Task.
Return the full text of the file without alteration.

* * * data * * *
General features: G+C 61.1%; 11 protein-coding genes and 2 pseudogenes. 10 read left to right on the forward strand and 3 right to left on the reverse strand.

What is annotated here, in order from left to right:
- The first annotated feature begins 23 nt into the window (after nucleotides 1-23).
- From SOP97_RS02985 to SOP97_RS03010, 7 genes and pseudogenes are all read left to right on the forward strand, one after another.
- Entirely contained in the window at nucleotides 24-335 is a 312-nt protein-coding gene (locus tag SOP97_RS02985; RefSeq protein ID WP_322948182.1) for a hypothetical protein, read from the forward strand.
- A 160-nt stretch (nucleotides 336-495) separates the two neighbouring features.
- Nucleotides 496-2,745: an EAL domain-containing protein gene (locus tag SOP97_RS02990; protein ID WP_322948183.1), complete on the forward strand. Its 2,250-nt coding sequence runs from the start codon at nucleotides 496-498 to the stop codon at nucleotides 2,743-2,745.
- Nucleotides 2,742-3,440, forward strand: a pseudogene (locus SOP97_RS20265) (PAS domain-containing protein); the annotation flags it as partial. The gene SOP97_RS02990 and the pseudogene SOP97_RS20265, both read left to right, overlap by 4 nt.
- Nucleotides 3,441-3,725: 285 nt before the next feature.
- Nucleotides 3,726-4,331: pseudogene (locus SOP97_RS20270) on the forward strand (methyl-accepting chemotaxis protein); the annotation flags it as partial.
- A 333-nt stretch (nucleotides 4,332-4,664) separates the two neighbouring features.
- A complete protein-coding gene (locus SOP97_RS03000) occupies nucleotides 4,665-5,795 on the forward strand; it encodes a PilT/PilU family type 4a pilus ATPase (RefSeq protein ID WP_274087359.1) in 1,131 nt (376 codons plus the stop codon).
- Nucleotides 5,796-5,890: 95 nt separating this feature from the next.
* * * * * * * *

General features: G+C 61.1%; 11 protein-coding genes and 2 pseudogenes. 10 read left to right on the forward strand and 3 right to left on the reverse strand.

What is annotated here, in order from left to right:
- The first annotated feature begins 23 nt into the window (after nucleotides 1-23).
- From SOP97_RS02985 to SOP97_RS03010, 7 genes and pseudogenes are all read left to right on the forward strand, one after another.
- Entirely contained in the window at nucleotides 24-335 is a 312-nt protein-coding gene (locus tag SOP97_RS02985; RefSeq protein ID WP_322948182.1) for a hypothetical protein, read from the forward strand.
- A 160-nt stretch (nucleotides 336-495) separates the two neighbouring features.
- Nucleotides 496-2,745: an EAL domain-containing protein gene (locus tag SOP97_RS02990; protein ID WP_322948183.1), complete on the forward strand. Its 2,250-nt coding sequence runs from the start codon at nucleotides 496-498 to the stop codon at nucleotides 2,743-2,745.
- Nucleotides 2,742-3,440, forward strand: a pseudogene (locus SOP97_RS20265) (PAS domain-containing protein); the annotation flags it as partial. The gene SOP97_RS02990 and the pseudogene SOP97_RS20265, both read left to right, overlap by 4 nt.
- Nucleotides 3,441-3,725: 285 nt before the next feature.
- Nucleotides 3,726-4,331: pseudogene (locus SOP97_RS20270) on the forward strand (methyl-accepting chemotaxis protein); the annotation flags it as partial.
- A 333-nt stretch (nucleotides 4,332-4,664) separates the two neighbouring features.
- A complete protein-coding gene (locus SOP97_RS03000) occupies nucleotides 4,665-5,795 on the forward strand; it encodes a PilT/PilU family type 4a pilus ATPase (RefSeq protein ID WP_274087359.1) in 1,131 nt (376 codons plus the stop codon).
- Nucleotides 5,796-5,890: 95 nt separating this feature from the next.